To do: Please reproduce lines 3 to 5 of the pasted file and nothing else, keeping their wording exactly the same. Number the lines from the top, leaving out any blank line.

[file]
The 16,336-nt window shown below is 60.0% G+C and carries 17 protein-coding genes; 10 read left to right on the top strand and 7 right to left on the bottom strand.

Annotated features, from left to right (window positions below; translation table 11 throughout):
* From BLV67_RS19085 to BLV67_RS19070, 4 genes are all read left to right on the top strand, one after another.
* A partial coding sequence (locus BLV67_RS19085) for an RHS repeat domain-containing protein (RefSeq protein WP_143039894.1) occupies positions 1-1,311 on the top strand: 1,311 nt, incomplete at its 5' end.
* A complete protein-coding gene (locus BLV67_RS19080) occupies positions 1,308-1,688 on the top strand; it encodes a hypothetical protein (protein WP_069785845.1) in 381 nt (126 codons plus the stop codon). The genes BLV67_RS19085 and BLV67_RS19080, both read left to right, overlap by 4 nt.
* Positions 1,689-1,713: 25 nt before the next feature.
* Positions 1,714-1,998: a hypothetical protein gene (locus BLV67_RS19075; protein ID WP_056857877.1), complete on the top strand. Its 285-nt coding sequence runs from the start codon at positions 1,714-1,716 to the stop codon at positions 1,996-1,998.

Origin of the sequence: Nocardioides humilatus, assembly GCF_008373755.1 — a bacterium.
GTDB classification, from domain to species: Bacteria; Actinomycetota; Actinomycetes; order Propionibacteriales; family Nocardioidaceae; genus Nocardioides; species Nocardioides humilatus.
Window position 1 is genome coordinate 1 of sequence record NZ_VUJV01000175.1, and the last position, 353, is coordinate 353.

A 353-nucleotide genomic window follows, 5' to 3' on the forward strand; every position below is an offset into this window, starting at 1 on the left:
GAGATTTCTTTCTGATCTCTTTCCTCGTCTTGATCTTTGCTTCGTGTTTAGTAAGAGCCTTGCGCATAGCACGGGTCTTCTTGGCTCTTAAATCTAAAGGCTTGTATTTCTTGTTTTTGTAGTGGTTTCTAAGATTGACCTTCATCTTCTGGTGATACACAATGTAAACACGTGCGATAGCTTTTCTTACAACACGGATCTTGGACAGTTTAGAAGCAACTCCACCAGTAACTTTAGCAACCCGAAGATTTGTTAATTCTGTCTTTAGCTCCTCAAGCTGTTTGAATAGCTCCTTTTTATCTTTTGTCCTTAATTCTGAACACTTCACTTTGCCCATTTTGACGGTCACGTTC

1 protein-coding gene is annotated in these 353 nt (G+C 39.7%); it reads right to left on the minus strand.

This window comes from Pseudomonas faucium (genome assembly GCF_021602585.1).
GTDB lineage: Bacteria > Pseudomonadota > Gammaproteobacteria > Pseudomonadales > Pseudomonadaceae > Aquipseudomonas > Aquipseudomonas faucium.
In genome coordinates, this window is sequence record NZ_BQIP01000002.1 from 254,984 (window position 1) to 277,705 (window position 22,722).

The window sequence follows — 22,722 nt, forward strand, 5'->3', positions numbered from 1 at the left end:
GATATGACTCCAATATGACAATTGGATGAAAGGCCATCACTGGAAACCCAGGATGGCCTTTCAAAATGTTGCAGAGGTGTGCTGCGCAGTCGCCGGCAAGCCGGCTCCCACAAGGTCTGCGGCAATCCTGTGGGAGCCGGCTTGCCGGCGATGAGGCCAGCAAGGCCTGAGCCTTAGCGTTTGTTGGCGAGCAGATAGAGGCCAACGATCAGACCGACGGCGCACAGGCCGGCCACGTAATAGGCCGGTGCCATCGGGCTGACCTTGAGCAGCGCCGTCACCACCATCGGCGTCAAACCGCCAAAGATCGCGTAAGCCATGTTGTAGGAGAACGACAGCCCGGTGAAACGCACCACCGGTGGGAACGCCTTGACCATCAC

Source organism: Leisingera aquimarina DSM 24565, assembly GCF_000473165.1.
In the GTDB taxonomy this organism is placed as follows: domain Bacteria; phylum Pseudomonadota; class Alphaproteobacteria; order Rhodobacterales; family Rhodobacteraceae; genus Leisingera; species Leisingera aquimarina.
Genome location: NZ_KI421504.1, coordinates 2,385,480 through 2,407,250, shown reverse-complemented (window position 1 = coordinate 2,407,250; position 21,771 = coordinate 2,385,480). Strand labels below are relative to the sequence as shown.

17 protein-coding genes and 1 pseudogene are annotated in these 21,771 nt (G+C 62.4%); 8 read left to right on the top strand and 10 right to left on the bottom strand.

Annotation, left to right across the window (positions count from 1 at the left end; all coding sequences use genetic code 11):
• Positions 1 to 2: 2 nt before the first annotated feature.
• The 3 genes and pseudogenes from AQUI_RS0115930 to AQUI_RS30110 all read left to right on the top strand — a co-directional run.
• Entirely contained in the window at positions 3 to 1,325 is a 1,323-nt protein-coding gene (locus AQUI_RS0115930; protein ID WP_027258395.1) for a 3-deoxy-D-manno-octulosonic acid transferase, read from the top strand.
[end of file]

* From BLV67_RS19085 to BLV67_RS19070, 4 genes are all read left to right on the top strand, one after another.
* A partial coding sequence (locus BLV67_RS19085) for an RHS repeat domain-containing protein (RefSeq protein WP_143039894.1) occupies positions 1-1,311 on the top strand: 1,311 nt, incomplete at its 5' end.
* A complete protein-coding gene (locus BLV67_RS19080) occupies positions 1,308-1,688 on the top strand; it encodes a hypothetical protein (protein WP_069785845.1) in 381 nt (126 codons plus the stop codon). The genes BLV67_RS19085 and BLV67_RS19080, both read left to right, overlap by 4 nt.